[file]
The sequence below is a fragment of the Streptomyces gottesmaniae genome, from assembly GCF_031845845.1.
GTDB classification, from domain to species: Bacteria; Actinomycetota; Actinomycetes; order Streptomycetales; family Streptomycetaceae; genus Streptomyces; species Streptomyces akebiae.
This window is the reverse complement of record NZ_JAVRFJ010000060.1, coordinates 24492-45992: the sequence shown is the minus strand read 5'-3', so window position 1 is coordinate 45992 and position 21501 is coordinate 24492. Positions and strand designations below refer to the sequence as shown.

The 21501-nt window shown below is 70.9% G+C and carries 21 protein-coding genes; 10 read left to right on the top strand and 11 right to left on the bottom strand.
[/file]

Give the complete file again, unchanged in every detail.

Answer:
The sequence below is a fragment of the Streptomyces gottesmaniae genome, from assembly GCF_031845845.1.
GTDB classification, from domain to species: Bacteria; Actinomycetota; Actinomycetes; order Streptomycetales; family Streptomycetaceae; genus Streptomyces; species Streptomyces akebiae.
This window is the reverse complement of record NZ_JAVRFJ010000060.1, coordinates 24492-45992: the sequence shown is the minus strand read 5'-3', so window position 1 is coordinate 45992 and position 21501 is coordinate 24492. Positions and strand designations below refer to the sequence as shown.

The 21501-nt window shown below is 70.9% G+C and carries 21 protein-coding genes; 10 read left to right on the top strand and 11 right to left on the bottom strand.